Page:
Contributed photo
Allied Forces entering the beach at Normandy on June 6, 1944.

By Tom Hintgen

Otter Tail County Correspondent

On June 6, 1944, future President Dwight Eisenhower served as Supreme Allied Commander during World War II. He led the D-Day operation that brought together land, air and sea forces to the beaches of Normandy, France.

Eight years later, in September 1952, Eisenhower took a break from his presidential race with Adlai Stevenson to spend a couple days at Glendalough near Battle Lake, back then owned by executives of the Minneapolis Star-Tribune. The future president did some fishing at Annie Battle Lake.

Ike, during his stay at Glendalough, recalled D-Day which was referred to as Operation Overload, the amphibious invasion of Normandy across the English Channel. Ike lived with the price of freedom, remembering that more than 4,000 Allied deaths took place during D-Day, 80 years ago.

Renowned author Stephen Ambrose answers almost every question a person would ask about Ike in his book, “Eisenhower, Soldier and President.”

Said Ambrose, “Eisenhower hated war, but he hated Hitler more, and that stronger hatred drove him through Europe during World War II. As president he did not worry about his legacy. Eisenhower already had one.”

The author said that Ike was more prepared than many of his predecessors to become president, having been a world figure close to a decade before taking office as leader of the free world.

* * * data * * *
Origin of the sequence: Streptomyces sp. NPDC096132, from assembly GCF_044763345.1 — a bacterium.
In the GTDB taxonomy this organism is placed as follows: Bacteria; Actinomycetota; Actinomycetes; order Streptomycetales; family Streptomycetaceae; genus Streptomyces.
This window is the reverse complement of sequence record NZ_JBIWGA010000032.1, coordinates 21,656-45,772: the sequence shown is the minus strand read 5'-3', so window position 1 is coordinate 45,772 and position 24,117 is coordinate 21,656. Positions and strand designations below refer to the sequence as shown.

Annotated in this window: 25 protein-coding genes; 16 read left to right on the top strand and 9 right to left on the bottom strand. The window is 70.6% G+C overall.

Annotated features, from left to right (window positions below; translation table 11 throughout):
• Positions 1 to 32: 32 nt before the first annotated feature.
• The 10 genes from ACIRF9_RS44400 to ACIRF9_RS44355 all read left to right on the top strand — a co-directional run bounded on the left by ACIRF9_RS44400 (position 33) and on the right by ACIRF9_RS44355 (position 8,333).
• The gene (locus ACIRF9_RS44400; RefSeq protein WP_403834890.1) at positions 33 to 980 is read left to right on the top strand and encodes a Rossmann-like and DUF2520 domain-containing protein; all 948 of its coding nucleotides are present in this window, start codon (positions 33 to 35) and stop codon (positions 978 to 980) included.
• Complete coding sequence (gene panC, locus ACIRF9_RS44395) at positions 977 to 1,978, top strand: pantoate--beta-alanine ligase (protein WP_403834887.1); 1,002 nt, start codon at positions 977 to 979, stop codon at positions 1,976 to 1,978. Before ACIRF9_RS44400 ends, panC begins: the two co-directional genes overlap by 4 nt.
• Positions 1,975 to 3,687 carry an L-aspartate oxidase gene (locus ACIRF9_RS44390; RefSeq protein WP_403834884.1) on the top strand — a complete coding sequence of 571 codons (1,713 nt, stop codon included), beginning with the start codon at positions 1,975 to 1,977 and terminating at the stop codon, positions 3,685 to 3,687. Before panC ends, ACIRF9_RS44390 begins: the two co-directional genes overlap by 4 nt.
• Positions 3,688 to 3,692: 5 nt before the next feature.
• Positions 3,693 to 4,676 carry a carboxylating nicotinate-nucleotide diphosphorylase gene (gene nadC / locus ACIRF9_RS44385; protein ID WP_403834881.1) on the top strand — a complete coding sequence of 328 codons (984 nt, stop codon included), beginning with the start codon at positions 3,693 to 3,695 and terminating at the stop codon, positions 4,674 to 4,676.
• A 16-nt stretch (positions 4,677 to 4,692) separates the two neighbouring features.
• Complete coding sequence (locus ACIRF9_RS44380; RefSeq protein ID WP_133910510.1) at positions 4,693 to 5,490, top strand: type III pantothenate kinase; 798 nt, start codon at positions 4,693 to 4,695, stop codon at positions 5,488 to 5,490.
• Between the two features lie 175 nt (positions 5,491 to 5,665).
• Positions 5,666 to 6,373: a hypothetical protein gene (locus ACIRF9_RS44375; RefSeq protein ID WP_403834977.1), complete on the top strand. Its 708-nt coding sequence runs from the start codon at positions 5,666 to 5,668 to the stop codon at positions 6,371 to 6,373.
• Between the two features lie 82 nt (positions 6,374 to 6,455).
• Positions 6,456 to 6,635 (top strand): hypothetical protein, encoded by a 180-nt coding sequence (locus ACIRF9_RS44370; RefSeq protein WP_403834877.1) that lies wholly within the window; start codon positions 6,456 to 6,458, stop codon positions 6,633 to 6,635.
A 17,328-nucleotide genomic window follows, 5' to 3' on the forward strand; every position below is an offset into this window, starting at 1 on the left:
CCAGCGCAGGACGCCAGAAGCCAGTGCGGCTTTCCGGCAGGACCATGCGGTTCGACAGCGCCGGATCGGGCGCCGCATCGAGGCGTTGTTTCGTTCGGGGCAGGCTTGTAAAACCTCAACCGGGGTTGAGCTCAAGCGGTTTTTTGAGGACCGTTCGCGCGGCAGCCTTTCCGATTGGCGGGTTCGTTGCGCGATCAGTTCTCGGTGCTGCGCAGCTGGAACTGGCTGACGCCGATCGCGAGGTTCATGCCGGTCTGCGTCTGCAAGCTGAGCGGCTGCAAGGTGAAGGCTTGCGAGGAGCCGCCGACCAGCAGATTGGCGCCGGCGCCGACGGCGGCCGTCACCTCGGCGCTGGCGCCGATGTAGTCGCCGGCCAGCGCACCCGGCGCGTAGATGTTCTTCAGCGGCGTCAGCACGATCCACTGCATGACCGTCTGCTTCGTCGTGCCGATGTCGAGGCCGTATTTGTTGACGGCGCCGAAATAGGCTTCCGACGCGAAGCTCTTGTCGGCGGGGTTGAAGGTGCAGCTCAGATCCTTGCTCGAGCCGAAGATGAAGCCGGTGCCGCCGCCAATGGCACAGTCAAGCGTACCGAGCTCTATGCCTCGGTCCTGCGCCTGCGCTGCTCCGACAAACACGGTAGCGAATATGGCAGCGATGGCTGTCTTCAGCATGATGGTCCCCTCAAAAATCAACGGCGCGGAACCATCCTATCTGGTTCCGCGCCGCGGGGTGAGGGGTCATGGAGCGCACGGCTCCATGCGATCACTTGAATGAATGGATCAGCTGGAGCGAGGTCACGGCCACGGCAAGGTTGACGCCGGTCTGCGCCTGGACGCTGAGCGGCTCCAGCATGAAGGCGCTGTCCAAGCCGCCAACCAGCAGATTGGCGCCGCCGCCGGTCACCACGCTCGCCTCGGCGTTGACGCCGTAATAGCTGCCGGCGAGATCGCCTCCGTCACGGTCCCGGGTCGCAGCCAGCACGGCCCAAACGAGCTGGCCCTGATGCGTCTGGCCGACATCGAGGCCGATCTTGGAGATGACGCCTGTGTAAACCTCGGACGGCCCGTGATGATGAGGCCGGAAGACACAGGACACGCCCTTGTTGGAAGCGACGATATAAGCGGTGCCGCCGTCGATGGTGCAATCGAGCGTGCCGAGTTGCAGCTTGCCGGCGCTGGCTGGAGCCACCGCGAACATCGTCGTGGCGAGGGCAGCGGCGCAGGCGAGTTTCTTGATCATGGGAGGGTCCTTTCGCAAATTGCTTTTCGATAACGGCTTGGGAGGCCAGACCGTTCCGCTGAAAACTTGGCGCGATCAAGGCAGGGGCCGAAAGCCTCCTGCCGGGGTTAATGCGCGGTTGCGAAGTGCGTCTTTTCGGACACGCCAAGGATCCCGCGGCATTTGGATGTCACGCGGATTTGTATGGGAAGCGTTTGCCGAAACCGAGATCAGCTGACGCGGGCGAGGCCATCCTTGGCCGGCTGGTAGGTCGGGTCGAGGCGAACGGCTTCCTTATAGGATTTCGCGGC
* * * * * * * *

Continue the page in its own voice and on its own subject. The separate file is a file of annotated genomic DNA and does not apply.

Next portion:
As president he preferred humble retreats such as Glendalough near Battle Lake, and renamed the rustic retreat near the nation’s capital as Camp David in honor of his grandson.

In 1956 Eisenhower signed legislation funding construction of the Interstate Highway System. A portion of the highway system runs through southwestern Otter Tail County.

Eisenhower made some tough decisions during his presidency, including upholding the rule of law in 1957. That year the governor of Arkansas defied a 1954 U.S. Supreme Court ruling calling for all public schools to be desegregated. Violence was on the horizon.

In response, Eisenhower placed the Arkansas National Guard under federal control and sent Army paratroopers to Little Rock. This ensured that nine African American students could enroll at Central High School, previously an all-white school.

Eisenhower, after he left office in 1961, retired with his wife, Mamie, to a small farm adjacent to the Civil War battlefield outside Gettysburg in Pennsylvania. Ike died in March 1969 and is buried in his home state of Kansas at the Eisenhower Presidential Library and Museum in Abilene.